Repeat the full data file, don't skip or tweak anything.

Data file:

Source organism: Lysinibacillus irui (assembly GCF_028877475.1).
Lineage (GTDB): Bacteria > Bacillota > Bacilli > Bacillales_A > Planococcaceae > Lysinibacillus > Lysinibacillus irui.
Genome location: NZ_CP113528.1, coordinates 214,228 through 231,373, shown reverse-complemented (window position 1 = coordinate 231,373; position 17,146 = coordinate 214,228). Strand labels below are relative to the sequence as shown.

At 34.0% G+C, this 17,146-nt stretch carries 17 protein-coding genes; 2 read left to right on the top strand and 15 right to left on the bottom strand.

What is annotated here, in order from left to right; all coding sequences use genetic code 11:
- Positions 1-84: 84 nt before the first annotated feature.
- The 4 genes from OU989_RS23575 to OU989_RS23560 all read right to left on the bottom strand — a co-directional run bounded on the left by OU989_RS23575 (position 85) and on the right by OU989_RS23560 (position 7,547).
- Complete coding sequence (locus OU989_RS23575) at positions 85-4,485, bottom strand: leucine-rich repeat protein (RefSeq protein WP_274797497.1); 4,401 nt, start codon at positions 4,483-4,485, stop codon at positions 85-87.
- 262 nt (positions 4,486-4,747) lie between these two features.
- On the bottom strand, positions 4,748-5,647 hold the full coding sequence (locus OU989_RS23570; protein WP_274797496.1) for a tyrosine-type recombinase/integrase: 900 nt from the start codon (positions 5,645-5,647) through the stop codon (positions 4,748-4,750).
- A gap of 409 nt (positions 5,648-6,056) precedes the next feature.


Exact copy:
Source organism: Lysinibacillus irui (assembly GCF_028877475.1).
Lineage (GTDB): Bacteria > Bacillota > Bacilli > Bacillales_A > Planococcaceae > Lysinibacillus > Lysinibacillus irui.
Genome location: NZ_CP113528.1, coordinates 214,228 through 231,373, shown reverse-complemented (window position 1 = coordinate 231,373; position 17,146 = coordinate 214,228). Strand labels below are relative to the sequence as shown.

At 34.0% G+C, this 17,146-nt stretch carries 17 protein-coding genes; 2 read left to right on the top strand and 15 right to left on the bottom strand.

What is annotated here, in order from left to right; all coding sequences use genetic code 11:
- Positions 1-84: 84 nt before the first annotated feature.
- The 4 genes from OU989_RS23575 to OU989_RS23560 all read right to left on the bottom strand — a co-directional run bounded on the left by OU989_RS23575 (position 85) and on the right by OU989_RS23560 (position 7,547).
- Complete coding sequence (locus OU989_RS23575) at positions 85-4,485, bottom strand: leucine-rich repeat protein (RefSeq protein WP_274797497.1); 4,401 nt, start codon at positions 4,483-4,485, stop codon at positions 85-87.
- 262 nt (positions 4,486-4,747) lie between these two features.
- On the bottom strand, positions 4,748-5,647 hold the full coding sequence (locus OU989_RS23570; protein WP_274797496.1) for a tyrosine-type recombinase/integrase: 900 nt from the start codon (positions 5,645-5,647) through the stop codon (positions 4,748-4,750).
- A gap of 409 nt (positions 5,648-6,056) precedes the next feature.